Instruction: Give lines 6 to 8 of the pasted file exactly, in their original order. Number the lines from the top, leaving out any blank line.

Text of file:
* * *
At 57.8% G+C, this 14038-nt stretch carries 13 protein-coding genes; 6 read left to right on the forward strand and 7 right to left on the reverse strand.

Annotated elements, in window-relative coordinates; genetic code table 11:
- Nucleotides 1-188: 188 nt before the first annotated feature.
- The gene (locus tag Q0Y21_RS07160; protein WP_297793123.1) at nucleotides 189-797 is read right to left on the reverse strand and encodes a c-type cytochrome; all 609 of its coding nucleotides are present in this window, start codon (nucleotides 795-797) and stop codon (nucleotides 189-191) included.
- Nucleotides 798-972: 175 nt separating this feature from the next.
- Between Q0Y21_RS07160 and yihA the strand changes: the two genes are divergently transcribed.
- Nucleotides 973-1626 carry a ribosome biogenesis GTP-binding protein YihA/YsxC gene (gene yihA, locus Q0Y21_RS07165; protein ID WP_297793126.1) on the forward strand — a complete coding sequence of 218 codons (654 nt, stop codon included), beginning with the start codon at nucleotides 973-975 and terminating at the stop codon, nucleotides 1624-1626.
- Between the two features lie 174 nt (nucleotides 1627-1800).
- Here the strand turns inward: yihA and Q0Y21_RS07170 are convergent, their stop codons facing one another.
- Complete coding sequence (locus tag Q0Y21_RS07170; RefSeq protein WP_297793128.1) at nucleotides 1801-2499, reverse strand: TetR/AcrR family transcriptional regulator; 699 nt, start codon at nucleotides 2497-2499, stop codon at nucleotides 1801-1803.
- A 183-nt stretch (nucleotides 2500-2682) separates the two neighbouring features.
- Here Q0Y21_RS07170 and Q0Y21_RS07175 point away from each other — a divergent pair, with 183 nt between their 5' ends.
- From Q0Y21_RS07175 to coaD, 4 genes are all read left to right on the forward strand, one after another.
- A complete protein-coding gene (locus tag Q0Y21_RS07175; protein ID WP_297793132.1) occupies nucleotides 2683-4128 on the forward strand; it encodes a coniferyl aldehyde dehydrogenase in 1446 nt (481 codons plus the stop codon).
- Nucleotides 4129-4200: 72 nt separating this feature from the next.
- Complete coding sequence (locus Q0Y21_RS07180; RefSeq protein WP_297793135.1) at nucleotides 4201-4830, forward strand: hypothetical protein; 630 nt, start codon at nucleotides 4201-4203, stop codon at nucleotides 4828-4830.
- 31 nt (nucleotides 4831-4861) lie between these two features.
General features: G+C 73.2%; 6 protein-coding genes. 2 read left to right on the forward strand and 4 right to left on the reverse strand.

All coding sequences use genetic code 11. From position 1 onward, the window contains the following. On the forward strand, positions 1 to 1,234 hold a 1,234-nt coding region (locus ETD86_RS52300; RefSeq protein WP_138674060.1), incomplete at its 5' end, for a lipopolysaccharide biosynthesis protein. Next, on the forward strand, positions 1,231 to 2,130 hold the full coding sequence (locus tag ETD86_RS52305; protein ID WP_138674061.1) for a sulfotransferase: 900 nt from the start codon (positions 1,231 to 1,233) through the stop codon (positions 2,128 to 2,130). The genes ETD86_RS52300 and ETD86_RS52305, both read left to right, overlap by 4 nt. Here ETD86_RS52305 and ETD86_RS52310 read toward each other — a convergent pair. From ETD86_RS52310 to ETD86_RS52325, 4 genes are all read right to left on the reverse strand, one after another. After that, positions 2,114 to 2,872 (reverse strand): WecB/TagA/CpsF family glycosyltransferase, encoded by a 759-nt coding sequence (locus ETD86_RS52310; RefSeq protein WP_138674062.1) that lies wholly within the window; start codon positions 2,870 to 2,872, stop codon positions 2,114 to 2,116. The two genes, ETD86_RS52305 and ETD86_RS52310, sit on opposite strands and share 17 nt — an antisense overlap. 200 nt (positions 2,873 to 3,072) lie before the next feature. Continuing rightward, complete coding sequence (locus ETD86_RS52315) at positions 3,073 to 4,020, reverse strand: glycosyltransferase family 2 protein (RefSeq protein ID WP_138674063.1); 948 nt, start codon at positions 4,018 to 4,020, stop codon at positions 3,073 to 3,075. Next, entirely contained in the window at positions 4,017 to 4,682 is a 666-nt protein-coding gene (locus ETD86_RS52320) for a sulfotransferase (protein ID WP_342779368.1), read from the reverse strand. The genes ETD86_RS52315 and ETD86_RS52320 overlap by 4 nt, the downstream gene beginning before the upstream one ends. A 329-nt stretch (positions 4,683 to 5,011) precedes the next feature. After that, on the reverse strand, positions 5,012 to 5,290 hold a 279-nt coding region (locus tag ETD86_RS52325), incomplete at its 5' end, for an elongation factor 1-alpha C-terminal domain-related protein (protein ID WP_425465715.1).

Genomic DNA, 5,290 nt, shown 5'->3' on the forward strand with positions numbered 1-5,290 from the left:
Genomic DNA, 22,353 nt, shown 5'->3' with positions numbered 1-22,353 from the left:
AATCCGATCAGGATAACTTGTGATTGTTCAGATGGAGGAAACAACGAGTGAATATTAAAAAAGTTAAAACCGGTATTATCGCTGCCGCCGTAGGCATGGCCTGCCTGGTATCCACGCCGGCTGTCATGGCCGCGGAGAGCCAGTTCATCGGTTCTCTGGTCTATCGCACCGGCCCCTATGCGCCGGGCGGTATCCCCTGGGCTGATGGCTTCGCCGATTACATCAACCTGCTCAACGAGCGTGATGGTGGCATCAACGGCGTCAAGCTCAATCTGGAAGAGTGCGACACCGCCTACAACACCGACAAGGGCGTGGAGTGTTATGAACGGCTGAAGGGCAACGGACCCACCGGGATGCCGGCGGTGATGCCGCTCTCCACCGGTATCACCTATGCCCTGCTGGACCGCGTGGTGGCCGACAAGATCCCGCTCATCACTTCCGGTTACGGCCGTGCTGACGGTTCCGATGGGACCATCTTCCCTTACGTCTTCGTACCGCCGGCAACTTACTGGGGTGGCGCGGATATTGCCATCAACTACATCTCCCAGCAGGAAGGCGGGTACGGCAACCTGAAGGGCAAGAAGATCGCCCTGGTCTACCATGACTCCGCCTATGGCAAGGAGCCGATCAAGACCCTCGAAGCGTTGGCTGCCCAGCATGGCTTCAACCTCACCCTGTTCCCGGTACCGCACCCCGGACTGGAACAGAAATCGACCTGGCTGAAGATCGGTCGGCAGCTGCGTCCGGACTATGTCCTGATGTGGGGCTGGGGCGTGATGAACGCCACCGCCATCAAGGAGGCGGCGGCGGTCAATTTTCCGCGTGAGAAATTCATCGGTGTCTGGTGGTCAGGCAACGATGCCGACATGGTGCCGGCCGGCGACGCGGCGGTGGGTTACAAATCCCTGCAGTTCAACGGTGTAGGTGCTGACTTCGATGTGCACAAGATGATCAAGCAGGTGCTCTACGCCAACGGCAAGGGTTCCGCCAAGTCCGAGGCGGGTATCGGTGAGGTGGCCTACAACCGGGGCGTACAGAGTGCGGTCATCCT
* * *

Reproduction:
- Between Q0Y21_RS07160 and yihA the strand changes: the two genes are divergently transcribed.
- Nucleotides 973-1626 carry a ribosome biogenesis GTP-binding protein YihA/YsxC gene (gene yihA, locus Q0Y21_RS07165; protein ID WP_297793126.1) on the forward strand — a complete coding sequence of 218 codons (654 nt, stop codon included), beginning with the start codon at nucleotides 973-975 and terminating at the stop codon, nucleotides 1624-1626.
- Between the two features lie 174 nt (nucleotides 1627-1800).